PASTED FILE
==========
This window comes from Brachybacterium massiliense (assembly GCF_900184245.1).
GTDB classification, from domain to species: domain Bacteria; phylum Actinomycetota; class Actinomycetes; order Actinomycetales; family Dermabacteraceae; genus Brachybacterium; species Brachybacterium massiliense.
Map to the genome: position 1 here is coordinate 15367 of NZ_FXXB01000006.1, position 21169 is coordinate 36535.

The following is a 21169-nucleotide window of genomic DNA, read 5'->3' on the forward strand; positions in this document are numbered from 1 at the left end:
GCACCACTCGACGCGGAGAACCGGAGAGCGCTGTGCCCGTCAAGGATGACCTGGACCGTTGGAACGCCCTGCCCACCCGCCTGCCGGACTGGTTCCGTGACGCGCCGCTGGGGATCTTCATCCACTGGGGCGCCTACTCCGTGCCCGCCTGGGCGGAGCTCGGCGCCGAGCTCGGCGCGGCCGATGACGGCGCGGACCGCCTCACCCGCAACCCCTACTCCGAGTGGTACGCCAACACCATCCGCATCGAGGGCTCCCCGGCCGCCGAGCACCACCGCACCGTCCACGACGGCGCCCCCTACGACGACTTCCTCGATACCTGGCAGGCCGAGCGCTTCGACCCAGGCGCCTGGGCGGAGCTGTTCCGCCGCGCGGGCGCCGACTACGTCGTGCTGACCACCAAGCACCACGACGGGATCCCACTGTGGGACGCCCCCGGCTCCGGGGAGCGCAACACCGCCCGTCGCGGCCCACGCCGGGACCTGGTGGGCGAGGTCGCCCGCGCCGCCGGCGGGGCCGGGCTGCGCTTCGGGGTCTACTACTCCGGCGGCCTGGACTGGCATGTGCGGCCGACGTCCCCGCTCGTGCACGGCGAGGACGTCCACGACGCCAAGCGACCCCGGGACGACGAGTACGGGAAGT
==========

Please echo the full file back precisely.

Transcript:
This window comes from Brachybacterium massiliense (assembly GCF_900184245.1).
GTDB classification, from domain to species: domain Bacteria; phylum Actinomycetota; class Actinomycetes; order Actinomycetales; family Dermabacteraceae; genus Brachybacterium; species Brachybacterium massiliense.
Map to the genome: position 1 here is coordinate 15367 of NZ_FXXB01000006.1, position 21169 is coordinate 36535.

The following is a 21169-nucleotide window of genomic DNA, read 5'->3' on the forward strand; positions in this document are numbered from 1 at the left end:
GCACCACTCGACGCGGAGAACCGGAGAGCGCTGTGCCCGTCAAGGATGACCTGGACCGTTGGAACGCCCTGCCCACCCGCCTGCCGGACTGGTTCCGTGACGCGCCGCTGGGGATCTTCATCCACTGGGGCGCCTACTCCGTGCCCGCCTGGGCGGAGCTCGGCGCCGAGCTCGGCGCGGCCGATGACGGCGCGGACCGCCTCACCCGCAACCCCTACTCCGAGTGGTACGCCAACACCATCCGCATCGAGGGCTCCCCGGCCGCCGAGCACCACCGCACCGTCCACGACGGCGCCCCCTACGACGACTTCCTCGATACCTGGCAGGCCGAGCGCTTCGACCCAGGCGCCTGGGCGGAGCTGTTCCGCCGCGCGGGCGCCGACTACGTCGTGCTGACCACCAAGCACCACGACGGGATCCCACTGTGGGACGCCCCCGGCTCCGGGGAGCGCAACACCGCCCGTCGCGGCCCACGCCGGGACCTGGTGGGCGAGGTCGCCCGCGCCGCCGGCGGGGCCGGGCTGCGCTTCGGGGTCTACTACTCCGGCGGCCTGGACTGGCATGTGCGGCCGACGTCCCCGCTCGTGCACGGCGAGGACGTCCACGACGCCAAGCGACCCCGGGACGACGAGTACGGGAAGT